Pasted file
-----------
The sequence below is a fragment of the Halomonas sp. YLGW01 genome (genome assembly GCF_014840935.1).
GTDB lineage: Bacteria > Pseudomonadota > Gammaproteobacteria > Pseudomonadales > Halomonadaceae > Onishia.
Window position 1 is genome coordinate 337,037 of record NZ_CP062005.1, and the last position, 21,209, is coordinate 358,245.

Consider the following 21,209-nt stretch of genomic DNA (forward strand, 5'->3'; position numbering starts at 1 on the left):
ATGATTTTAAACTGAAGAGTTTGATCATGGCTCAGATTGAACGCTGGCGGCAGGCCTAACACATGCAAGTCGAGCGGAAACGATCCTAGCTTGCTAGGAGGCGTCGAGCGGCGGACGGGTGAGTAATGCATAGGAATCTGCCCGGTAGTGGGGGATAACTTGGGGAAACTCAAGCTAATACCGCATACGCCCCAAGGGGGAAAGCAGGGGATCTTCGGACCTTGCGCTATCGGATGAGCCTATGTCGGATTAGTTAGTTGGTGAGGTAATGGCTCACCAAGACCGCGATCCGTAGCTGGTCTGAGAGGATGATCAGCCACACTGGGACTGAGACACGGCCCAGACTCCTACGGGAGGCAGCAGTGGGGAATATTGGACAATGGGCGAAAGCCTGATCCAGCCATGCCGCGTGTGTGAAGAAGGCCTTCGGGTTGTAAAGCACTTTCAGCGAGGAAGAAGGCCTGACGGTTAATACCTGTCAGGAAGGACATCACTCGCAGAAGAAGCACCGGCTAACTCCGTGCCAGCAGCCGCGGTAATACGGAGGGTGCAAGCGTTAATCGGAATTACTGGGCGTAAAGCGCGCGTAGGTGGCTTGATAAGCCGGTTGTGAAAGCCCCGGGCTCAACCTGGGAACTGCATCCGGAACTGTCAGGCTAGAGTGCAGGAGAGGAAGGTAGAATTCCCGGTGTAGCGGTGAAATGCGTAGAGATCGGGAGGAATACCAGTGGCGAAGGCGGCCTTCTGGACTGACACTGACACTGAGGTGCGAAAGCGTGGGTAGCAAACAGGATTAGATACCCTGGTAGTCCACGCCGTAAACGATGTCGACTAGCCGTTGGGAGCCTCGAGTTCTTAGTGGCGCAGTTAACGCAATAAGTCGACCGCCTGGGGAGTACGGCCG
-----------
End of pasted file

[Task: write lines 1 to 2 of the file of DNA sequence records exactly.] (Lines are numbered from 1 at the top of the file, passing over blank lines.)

The sequence below is a fragment of the Halomonas sp. YLGW01 genome (genome assembly GCF_014840935.1).
GTDB lineage: Bacteria > Pseudomonadota > Gammaproteobacteria > Pseudomonadales > Halomonadaceae > Onishia.